Yankees-Orioles and the Misremembered 1996 Jeffrey Maier Home Run

Orioles fans forget the Jeffrey Maier home run came in Game 1.

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Don’t overstate the importance of Jeffrey Maier. Yes, he likely cost the Orioles a playoff game in the 1996 American League Championship Series; but despite how many Os fans recall the incident, it wasn’t a pivotal game—the 1996 Orioles could blame themselves (and the eventual world champions, my beloved Yankees) more than the 12-year old in the right field stands.

Here’s how many Orioles fans (judging by the arguments I’ve had with them over the years) remember the Maier incident: Baltimore, in their recollection, won the first game of the series, in New York (baseball still followed the quaint practice of playing the first game in a playoff series at the park of the team with home field advantage) and was leading in Game Two when in the bottom of the eighth rookie shortstop Derek Jeter arced a fly ball toward Yankee Stadium’s short right field porch. Orioles right fielder Tony Tarasco drifted back and as he bumped up against the padded blue wall, just to the right of the “Nobody Beats the Wiz” sign, he put his glove up to catch the downward racing ball. It would never reach him.

At the last moment, a black baseball glove on the hand of young fan Maier interposed itself between baseball and player. Right fielder umpire Richie Garcia called it a home run, one of the most famous blown calls in sports history. The home team would win on a walk-off home run by Bernie Williams in the 11th. The rest, as they say, is history—spurred by their stolen victory, the Yankees went on to win the series and then the championship.

[Read Robert Schlesinger: Baseball should expand instant replay.]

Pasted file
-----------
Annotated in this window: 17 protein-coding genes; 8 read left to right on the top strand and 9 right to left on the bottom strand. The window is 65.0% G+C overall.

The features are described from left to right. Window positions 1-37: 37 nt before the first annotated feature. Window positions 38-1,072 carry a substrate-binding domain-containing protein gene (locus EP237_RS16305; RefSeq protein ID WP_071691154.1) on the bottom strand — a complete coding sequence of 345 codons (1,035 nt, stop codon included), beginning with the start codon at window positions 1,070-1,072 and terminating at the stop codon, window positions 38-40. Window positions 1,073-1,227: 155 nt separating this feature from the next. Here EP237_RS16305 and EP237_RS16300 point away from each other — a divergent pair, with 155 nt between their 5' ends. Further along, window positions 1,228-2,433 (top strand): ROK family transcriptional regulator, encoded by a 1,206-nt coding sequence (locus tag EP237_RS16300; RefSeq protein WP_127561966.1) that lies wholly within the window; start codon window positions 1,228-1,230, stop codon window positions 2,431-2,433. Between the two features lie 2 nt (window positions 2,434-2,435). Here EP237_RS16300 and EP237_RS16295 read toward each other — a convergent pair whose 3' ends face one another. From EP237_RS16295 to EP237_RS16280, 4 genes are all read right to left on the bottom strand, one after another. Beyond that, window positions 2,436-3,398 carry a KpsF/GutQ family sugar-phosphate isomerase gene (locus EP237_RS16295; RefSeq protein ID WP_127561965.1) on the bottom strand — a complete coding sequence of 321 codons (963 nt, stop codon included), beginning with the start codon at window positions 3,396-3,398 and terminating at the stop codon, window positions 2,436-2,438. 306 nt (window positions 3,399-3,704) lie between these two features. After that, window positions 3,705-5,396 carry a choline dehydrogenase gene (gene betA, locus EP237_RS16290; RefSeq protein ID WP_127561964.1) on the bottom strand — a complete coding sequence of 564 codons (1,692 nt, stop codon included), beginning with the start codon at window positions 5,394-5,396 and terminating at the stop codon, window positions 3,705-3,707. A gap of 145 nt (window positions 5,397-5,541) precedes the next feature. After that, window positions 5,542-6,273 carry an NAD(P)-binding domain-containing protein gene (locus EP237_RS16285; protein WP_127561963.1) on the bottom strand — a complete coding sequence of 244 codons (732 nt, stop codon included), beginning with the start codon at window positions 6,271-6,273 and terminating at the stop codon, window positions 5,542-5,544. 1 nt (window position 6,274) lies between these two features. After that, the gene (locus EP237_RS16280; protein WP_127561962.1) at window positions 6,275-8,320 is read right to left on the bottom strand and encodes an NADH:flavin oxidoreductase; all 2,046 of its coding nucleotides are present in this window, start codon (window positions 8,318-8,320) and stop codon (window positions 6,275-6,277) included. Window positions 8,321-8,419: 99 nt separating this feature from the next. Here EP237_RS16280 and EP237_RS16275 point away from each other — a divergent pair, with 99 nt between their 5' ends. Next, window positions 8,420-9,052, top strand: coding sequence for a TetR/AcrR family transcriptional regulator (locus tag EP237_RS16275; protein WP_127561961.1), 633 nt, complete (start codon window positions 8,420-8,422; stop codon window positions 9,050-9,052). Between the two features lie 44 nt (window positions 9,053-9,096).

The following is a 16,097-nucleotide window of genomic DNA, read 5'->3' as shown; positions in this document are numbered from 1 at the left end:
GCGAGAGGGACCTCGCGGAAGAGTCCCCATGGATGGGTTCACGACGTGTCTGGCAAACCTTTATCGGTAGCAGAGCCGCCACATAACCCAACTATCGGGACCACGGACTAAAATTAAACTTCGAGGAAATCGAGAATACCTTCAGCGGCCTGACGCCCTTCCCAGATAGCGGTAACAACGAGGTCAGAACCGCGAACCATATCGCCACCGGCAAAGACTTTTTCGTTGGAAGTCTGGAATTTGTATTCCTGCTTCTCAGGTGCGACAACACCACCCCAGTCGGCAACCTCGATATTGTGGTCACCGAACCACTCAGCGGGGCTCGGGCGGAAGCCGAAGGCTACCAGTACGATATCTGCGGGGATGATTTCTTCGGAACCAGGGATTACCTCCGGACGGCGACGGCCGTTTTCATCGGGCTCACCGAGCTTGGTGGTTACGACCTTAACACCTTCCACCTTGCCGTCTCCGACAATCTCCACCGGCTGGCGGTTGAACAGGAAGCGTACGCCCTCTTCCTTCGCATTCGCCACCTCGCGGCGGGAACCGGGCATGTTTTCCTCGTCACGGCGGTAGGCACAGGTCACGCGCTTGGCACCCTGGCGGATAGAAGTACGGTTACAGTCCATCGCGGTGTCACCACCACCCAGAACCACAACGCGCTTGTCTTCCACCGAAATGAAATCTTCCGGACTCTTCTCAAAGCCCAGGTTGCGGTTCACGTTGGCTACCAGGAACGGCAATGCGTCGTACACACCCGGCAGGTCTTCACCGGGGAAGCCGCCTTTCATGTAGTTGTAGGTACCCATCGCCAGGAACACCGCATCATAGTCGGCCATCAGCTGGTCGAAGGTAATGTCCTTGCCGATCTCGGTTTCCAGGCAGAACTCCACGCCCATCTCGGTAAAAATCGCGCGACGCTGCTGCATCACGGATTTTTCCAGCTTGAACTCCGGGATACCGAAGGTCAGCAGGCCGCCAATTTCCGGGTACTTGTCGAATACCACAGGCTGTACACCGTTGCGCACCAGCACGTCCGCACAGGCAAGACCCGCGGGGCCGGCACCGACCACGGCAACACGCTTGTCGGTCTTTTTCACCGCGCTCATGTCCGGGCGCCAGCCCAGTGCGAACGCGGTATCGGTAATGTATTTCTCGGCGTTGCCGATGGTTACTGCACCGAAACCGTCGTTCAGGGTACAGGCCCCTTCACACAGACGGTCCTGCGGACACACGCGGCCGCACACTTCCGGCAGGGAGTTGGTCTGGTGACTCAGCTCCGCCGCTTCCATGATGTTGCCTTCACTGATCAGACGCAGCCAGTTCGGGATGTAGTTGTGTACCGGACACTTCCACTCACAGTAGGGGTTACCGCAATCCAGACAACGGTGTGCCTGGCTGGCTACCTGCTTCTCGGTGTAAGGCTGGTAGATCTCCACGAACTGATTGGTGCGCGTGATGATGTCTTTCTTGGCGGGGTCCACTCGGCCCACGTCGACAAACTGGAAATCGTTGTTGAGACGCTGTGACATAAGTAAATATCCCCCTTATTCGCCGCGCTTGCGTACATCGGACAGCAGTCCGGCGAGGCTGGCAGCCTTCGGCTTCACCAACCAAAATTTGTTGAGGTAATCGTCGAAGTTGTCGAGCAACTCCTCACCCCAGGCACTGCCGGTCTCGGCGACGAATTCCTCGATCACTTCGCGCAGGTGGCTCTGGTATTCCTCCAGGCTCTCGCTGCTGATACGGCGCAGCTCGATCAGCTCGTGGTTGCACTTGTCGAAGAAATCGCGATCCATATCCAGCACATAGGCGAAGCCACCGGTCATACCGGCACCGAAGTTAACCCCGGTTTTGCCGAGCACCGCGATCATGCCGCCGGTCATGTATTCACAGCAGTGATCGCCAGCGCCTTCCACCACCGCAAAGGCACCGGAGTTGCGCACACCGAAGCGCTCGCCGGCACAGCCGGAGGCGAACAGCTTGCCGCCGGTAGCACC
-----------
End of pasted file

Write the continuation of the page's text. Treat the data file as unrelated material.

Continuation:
There’s one critical error in this recollection, however: Maier’s catch came in Game One. It didn’t stifle the Orioles who won the second game, taking away the Yankees’ home field advantage as the series moved to three games in Baltimore. They had the momentum and the home field, but New York swept those games, 5-2 (after leading going into the 8th inning), 8-4, and 6-4. That’s not Jeffrey Maier, that’s just baseball.

Sixteen years later, Maier is married to a Red Sox fan (!) and lives in New Hampshire, working as director of sales for League Apps, a company which specializes in building software for sports leagues. The men who donned the New York pinstripes or Baltimore black and orange those days are mostly out of baseball: Wade Boggs, Cal Ripken Jr., and Eddie Murray are all in the Hall of Fame; Jim “King” Leyritz is in the hall of shame.

[See a slide show: When sports and politics collide.]

But a few of the players we’ll see this week when the Yankees and Orioles square off in Baltimore will carry first hand memories. Andy Pettitte, who started that long ago Game One, is back after a brief retirement. Joe Girardi, a catcher who pinch hit in the bottom of the ninth with the winning run on second base and lined into a 6-4 double play, will fill out his lineup card as Yankees manager and probably wish Mariano Rivera (the winner of the Maier game with two shutout innings in relief) weren’t on the disabled list. (If the playoffs break properly, he might square off in the World Series against 1996 Orioles manager Davey Johnson, now in charge of the National League East champion Washington Nationals). And Derek Jeter, the American League’s 1996 Rookie of the Year who hit his controversial home run from the ninth spot in the lineup, will see the first pitch of the series as the Yankees’ lead-off hitter tonight.

Orioles fans can take comfort from the fact that the Maier anniversary, October 9, falls on Tuesday—the 2012 League Division Series’s single travel day (unless tonight’s game is rained out).

Go Yankees.

  • Read Robert Schlesinger: Remember George Steinbrenner With Mix Feelings.
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